Album Review: UK Subs – “Subversions II”
Not content with last year’s rather fun covers album Subversions, it appears that Charlie Harper and co have decided to do a follow-up and so here we have the imaginatively titled Subversions II.
Much like its predecessor, this album is the sound of four punk veterans getting together to bang out some songs that inspired them and it’s therefore probably more of a curio album for Subs completists than essential listening. But again, similar to its predecessor, it’s got an enjoyable raw energy to it that at least makes it a fun listen. Hearing the Subs go on a demolition joyride through Led Zep’s Immigrant Song and imbue it with an added freneticism is definitely the highlight here, but energetic takes on old standards like the Stooges’ Search And Destroy, the Who’s My Generation and the Velvet Underground’s White Light White Heat are good fun as well (even though they’re kind of standard covers for a lot of punk bands).
The Subs also show that they can vary things up a bit too with more mid-paced takes on Tom Petty’s You Wreck Me, Joe Jackson’s One More Time, Neil Young’s Keep On Rockin’ In The Free World and Donovan’s Season of the Witch all being handled well. Their take on Queen’s We Will Rock You meanwhile is perhaps unsurprisingly closer to the amped-up version which kicks off Freddie and co’s Live Killers album than the one everyone’s familiar with.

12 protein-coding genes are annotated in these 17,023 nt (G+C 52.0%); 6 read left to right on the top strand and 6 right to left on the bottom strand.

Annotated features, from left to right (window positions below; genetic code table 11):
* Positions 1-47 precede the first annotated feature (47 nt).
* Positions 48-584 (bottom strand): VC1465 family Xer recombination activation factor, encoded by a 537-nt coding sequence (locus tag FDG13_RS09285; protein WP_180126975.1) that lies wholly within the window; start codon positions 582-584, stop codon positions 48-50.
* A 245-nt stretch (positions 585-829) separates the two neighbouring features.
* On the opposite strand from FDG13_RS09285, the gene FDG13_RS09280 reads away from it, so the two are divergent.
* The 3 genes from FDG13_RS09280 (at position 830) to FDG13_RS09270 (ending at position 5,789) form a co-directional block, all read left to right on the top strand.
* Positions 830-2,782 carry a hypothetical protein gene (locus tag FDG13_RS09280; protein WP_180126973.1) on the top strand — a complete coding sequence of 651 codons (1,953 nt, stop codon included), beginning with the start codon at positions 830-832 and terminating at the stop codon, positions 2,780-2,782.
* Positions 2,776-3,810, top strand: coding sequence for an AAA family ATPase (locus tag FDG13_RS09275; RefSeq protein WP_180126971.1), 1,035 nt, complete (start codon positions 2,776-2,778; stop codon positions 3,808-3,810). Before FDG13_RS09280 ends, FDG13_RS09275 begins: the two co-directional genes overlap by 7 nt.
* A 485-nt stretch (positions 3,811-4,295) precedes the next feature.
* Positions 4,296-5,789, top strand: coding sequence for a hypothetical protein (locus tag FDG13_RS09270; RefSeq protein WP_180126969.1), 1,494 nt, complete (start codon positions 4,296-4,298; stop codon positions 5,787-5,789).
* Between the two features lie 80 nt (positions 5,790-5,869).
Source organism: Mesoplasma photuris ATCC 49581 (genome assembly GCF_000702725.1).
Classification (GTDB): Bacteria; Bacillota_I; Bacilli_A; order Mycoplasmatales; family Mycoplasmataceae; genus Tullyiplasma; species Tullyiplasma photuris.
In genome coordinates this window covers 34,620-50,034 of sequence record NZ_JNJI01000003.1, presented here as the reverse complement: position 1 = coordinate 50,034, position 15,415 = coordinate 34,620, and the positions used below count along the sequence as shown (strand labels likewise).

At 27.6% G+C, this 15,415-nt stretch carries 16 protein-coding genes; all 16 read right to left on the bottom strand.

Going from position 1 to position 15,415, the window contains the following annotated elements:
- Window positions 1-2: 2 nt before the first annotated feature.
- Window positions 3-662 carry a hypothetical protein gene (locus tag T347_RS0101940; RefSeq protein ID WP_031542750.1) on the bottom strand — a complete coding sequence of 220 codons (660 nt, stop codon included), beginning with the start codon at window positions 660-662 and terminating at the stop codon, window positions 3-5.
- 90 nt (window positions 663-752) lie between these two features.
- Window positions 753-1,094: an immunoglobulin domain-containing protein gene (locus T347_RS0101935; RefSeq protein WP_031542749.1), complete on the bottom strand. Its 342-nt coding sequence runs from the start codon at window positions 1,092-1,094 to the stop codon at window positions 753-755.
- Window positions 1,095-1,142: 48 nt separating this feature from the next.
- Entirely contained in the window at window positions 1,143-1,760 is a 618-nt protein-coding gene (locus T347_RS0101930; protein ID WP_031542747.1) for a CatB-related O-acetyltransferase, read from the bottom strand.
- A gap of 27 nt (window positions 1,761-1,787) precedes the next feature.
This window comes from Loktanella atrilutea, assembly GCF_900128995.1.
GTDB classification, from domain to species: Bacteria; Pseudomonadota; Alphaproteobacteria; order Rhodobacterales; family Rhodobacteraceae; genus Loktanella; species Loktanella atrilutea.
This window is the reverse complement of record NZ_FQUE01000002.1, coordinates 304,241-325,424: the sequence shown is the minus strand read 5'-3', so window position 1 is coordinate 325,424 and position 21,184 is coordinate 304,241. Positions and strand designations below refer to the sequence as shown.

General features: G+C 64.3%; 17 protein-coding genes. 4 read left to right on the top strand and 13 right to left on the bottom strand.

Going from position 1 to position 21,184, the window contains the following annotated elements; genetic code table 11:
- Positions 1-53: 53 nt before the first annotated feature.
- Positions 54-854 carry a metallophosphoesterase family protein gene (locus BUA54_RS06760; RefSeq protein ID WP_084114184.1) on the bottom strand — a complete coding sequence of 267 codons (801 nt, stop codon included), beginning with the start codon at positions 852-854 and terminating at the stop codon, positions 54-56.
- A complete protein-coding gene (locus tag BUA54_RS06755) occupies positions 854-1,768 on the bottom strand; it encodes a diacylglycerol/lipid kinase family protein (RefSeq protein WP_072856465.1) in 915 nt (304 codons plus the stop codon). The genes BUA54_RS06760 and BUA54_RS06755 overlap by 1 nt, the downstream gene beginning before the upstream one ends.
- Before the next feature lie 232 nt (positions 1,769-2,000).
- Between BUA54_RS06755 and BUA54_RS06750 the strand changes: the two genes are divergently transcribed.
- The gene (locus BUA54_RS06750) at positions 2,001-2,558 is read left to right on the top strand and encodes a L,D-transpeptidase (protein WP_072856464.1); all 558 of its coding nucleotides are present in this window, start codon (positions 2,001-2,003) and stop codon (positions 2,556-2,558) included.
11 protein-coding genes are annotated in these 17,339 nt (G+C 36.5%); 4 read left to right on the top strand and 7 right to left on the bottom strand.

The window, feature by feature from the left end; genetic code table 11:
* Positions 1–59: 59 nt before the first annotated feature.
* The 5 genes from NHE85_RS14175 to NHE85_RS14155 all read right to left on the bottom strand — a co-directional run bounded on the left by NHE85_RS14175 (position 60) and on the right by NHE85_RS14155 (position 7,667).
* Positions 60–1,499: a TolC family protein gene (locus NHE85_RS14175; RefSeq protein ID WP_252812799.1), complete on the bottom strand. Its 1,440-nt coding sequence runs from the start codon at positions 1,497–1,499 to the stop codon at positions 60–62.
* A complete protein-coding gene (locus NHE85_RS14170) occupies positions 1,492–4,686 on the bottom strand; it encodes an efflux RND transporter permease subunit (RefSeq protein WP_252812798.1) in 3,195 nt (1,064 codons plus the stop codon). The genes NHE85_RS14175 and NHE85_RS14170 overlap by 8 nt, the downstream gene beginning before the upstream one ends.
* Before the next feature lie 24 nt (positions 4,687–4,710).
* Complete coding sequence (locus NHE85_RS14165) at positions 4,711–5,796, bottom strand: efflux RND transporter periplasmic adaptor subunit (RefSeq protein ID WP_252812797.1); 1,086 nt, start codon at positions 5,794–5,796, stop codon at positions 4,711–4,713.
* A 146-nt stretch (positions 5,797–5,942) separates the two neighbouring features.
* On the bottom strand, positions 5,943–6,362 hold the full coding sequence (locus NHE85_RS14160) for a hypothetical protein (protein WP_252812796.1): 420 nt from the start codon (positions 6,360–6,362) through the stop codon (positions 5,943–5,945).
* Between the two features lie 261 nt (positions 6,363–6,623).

By the time the Subs round things off with, appropriately enough, a run through the Stones’ The Last Time, you won’t have really heard anything you weren’t expecting but at least you’ll have been entertained. And sometimes that’s all that matters.
Although it doesn't really break any new ground (then again, were you really expecting a covers album to?), at least "Subversions II" is a fun and energetic effort that passes the time nicely. With the Subs now having completed their odyssey of doing an album for every letter of the alphabet it remains to be seen if any new original material is forthcoming from them in the near future but at least on this evidence they've still got an energy that'd put a lot of bands half their age to shame.